NORML supports the removal of all penalties for the private possession and responsible use of marijuana by adults, including cultivation for personal use, and casual nonprofit transfers of small amounts. This policy, known as decriminalization, removes the consumer -- the marijuana smoker -- from the criminal justice system.

More than 30 percent of the U.S. population lives under some form of marijuana decriminalization, and according to government and academic studies, these laws have not contributed to an increase in marijuana consumption nor negatively impacted adolescent attitudes toward drug use.

Enforcing marijuana prohibition costs taxpayers an estimated $10 billion annually and results in the arrest of more than 829,000 individuals per year -- far more than the total number of arrestees for all violent crimes combined, including murder, rape, robbery and aggravated assault.

YEAR MARIJUANA ARRESTS
2007 872,721
2006 829,625
2005 786,545
2004 771,608
2003 755,187
2002 697,082
2001 723,627
2000 734,498
1999 704,812
1998 682,885
1997 695,200
1996 641,642
1995 588,963
1994 499,122
1993 380,689
1992 342,314
1991 287,850
1990 326,850

Of those charged with marijuana violations, approximately 89 percent, 738,915 Americans were charged with possession only. The remaining 90,710 individuals were charged with "sale/manufacture," a category that includes all cultivation offenses, even those where the marijuana was being grown for personal or medical use. In past years, roughly 30 percent of those arrested were age 19 or younger.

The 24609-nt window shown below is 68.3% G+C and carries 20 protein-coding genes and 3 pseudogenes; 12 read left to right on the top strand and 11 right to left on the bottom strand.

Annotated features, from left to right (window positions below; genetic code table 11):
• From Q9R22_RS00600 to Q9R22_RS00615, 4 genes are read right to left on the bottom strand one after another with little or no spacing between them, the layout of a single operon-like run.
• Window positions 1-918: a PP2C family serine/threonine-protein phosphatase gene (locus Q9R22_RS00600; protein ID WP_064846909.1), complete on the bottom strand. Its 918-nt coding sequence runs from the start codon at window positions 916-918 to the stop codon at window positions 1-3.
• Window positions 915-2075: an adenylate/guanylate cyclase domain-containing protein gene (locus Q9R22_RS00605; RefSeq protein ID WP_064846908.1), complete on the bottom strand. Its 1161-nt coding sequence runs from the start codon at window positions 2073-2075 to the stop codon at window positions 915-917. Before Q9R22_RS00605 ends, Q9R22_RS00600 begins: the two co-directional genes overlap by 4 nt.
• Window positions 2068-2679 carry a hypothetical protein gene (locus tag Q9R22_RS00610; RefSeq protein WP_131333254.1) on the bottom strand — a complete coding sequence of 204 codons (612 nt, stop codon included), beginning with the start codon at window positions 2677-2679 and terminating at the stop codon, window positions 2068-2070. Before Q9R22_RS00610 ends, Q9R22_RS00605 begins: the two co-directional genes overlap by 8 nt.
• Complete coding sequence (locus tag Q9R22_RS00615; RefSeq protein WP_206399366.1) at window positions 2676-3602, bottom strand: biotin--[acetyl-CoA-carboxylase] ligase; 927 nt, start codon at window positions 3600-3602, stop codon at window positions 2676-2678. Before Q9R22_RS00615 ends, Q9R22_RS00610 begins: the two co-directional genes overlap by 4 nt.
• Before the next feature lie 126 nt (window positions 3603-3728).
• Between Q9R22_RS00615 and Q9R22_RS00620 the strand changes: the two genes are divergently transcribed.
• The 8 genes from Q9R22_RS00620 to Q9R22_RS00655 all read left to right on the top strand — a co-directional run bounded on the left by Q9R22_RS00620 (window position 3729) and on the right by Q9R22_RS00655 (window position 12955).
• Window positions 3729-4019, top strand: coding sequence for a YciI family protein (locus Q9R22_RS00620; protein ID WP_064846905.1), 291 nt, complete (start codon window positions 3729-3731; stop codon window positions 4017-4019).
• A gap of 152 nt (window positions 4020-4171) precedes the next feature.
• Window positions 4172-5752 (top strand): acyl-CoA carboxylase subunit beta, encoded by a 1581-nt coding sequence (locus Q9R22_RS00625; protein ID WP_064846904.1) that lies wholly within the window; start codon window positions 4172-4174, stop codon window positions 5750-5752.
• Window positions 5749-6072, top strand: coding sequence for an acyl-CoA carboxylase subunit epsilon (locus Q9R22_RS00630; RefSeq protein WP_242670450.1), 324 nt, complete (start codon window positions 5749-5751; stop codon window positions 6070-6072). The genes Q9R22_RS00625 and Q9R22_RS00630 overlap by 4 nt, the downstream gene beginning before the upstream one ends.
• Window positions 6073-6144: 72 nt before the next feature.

NORML supports the eventual development of a legally controlled market for marijuana, where consumers could buy marijuana for personal use from a safe legal source. This policy, generally known as legalization, exists on various levels in a handful of European countries like The Netherlands and Switzerland, both of which enjoy lower rates of adolescent marijuana use than the U.S. Such a system would reduce many of the problems presently associated with the prohibition of marijuana, including the crime, corruption and violence associated with a "black market."

Medical Use
Marijuana, or cannabis, as it is more appropriately called, has been part of humanity's medicine chest for almost as long as history has been recorded.

Of all the negative consequences of marijuana prohibition, none is as tragic as the denial of medicinal cannabis to the tens of thousands of patients who could benefit from its therapeutic use.

Modern research suggests that cannabis is a valuable aid in the treatment of a wide range of clinical applications.[4] These include pain relief -- particularly of neuropathic pain (pain from nerve damage) -- nausea, spasticity, glaucoma, and movement disorders.[5] Marijuana is also a powerful appetite stimulant, specifically for patients suffering from HIV, the AIDS wasting syndrome, or dementia.[6] Emerging research suggests that marijuana's medicinal properties may protect the body against some types of malignant tumors[7] and are neuroprotective.